This story has a long history, so long that I’m starting at the end.
There’s always room for process improvement, especially in corporate America. Even well-oiled machines need tweaking to keep them running smoothly. Comcast, my home telephone provider–yes, I said home phone, not cell phone (and yes, they still exist)–made changes to their customer’s online account management system. This change inadvertently locked my online account keeping me from accessing my monthly bills which took 4 different customer support sessions and supreme patience to fix. During the last session the support rep discovered a way for me to re-access my account. This fix required him to change my password.
Reunited with my online identity, I changed my password, email, secret question, and secret question’s answer away from factory settings. Two weeks later I received 6 Comcast snail mail letters. I opened them thinking their mail system probably choked and spit me out 6 identical letters. Nope.
The first letter told me I changed my password.
The second letter told me I changed my email.
The third letter told me I changed my password.
The fourth letter told me I changed my secret question.
The fifth letter told me I changed my password.
The sixth letter told me I changed the secret answer to my secret question.
Wow. 30 minutes = 6 changes = 6 letters or 1 letter per change. Imagine hundreds of customers doing this each day. The customer service rep probably changed my password twice, hence three password letters.
I appreciate Comcast’s desire to alert me; after all, it’s done in good faith to prevent account fraud. But I think this process needs revamping. I feel this process would run smoother if previous to sending letters, Comcast checked against two criteria: 1) how many times account settings changed during a 24 hour period, and 2) how many log in sessions resulted in account setting changes.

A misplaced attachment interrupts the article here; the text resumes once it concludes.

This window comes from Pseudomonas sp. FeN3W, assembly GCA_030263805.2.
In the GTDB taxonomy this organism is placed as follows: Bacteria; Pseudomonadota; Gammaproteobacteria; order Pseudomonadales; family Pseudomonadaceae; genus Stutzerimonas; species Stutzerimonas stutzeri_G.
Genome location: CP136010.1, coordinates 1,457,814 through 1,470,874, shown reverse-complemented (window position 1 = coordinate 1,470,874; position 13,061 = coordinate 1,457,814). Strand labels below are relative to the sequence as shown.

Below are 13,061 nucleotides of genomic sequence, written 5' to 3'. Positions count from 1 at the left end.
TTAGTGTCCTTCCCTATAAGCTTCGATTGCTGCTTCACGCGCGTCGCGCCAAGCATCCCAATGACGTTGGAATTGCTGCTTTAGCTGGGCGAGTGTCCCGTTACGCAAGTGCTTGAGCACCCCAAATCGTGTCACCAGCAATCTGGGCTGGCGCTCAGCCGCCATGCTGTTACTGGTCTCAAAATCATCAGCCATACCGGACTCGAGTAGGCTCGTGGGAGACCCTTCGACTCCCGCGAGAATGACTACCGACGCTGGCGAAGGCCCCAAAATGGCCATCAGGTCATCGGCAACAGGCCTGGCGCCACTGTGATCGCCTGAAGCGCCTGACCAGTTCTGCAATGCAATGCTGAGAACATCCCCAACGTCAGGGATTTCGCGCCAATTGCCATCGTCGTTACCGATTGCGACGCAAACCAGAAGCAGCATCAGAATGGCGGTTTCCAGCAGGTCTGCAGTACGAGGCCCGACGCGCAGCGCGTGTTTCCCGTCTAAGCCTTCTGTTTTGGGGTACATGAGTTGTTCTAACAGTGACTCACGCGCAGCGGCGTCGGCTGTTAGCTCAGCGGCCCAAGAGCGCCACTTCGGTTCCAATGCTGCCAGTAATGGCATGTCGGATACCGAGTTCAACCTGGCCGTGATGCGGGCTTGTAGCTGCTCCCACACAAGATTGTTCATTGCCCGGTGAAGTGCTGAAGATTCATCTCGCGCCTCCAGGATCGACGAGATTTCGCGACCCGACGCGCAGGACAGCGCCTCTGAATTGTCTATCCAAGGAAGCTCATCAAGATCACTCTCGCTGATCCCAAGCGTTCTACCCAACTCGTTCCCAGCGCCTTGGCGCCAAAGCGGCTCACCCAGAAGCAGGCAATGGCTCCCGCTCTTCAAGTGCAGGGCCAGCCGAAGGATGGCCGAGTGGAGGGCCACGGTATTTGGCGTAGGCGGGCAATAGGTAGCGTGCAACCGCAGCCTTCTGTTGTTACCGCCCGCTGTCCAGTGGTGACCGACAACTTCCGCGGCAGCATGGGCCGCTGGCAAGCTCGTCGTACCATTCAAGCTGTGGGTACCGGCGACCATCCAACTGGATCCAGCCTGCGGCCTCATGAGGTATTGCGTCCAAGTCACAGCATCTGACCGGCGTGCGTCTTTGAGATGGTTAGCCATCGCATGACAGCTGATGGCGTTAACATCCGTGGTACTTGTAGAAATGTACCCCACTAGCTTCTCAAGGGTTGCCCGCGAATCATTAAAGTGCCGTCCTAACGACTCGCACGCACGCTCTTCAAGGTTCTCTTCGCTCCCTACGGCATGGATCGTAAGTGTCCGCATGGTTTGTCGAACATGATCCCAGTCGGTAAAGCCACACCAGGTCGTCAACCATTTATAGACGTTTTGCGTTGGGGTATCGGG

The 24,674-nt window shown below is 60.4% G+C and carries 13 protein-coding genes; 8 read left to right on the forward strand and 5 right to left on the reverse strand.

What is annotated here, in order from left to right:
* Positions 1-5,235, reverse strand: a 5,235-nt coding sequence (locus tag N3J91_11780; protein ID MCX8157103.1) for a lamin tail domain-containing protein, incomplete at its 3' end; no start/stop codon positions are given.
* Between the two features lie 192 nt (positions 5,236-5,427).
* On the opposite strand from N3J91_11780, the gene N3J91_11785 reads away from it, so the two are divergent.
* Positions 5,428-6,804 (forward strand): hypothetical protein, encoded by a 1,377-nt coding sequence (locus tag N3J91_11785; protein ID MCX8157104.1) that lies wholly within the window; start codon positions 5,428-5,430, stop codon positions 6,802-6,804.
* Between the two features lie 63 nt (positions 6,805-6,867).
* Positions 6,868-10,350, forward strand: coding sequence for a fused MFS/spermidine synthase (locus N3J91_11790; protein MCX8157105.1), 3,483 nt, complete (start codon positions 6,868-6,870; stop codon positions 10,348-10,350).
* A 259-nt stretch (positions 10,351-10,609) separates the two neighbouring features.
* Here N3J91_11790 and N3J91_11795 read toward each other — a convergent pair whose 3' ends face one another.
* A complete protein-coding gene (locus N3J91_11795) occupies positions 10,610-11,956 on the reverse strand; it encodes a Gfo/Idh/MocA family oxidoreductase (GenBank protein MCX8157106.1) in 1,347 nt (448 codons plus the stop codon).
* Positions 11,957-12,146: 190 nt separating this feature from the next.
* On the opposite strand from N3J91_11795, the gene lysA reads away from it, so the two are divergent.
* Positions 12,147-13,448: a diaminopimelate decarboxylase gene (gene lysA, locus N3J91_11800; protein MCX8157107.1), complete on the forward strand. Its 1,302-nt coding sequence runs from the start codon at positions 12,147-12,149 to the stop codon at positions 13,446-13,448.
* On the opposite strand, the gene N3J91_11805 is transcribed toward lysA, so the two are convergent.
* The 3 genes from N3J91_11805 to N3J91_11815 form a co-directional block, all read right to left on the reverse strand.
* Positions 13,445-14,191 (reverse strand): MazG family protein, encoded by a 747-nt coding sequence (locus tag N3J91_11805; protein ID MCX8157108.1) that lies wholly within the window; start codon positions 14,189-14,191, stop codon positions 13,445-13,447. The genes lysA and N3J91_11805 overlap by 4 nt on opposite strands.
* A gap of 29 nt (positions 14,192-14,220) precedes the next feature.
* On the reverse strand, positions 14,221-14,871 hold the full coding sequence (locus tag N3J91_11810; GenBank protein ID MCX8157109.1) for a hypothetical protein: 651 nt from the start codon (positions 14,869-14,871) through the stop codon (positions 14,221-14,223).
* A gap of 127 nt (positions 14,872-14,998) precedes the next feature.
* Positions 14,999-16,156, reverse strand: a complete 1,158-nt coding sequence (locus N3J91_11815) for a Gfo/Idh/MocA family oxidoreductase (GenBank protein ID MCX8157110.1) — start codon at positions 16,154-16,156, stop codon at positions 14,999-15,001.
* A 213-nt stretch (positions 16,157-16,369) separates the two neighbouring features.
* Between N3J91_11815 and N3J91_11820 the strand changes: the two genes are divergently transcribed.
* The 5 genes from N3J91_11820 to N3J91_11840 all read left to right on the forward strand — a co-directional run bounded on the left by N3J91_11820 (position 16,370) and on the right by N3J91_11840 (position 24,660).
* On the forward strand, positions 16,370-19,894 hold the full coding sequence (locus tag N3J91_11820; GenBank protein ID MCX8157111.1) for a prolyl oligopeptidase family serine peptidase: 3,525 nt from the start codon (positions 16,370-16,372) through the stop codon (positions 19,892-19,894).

Letters could be sent based on the military 24-hour period: one letter per period no matter how many times that user logged in and changed their settings. If a user was logged in and making changes before and after the 0000 (12:00 a.m.) time mark, those changes would all count for the next day.
The exact times should be adjusted to minimize how many letters are sent to each customer, accounting for the hours when most changes are made in general among customers.
After checking the pre-send criteria, the letters could list in order the changes made during the 24-hour period. If a user changed their password twice in a row, the letter would list “changed password” twice in a row, including the time each change occurred. In addition, I would personally appreciate an indication of changes made via customer services.
I’ve created a super quick mock up of how I envision this letter.
This process revamp 1) reminds customers when they made the change, 2) creates a friendlier user experience, 3) saves paper, 4) displays the customer’s data changes in an easy-to-read, accessible, and organized list instead of mixed in with regular paragraph text.
As a frequent online consumer and account holder, I’d find it particularly refreshing if companies (not just Comcast) would make a greater effort towards user friendliness in their snail mail correspondence. Living in a digital age doesn’t excuse paper communication from being user-friendly. If anything, it increases its importance more than before.
To my readers, I’m keen to know your ideas or thoughts. Do you have any other ideas to increase the customer’s experience using these letters? Let’s hear them in the comments below.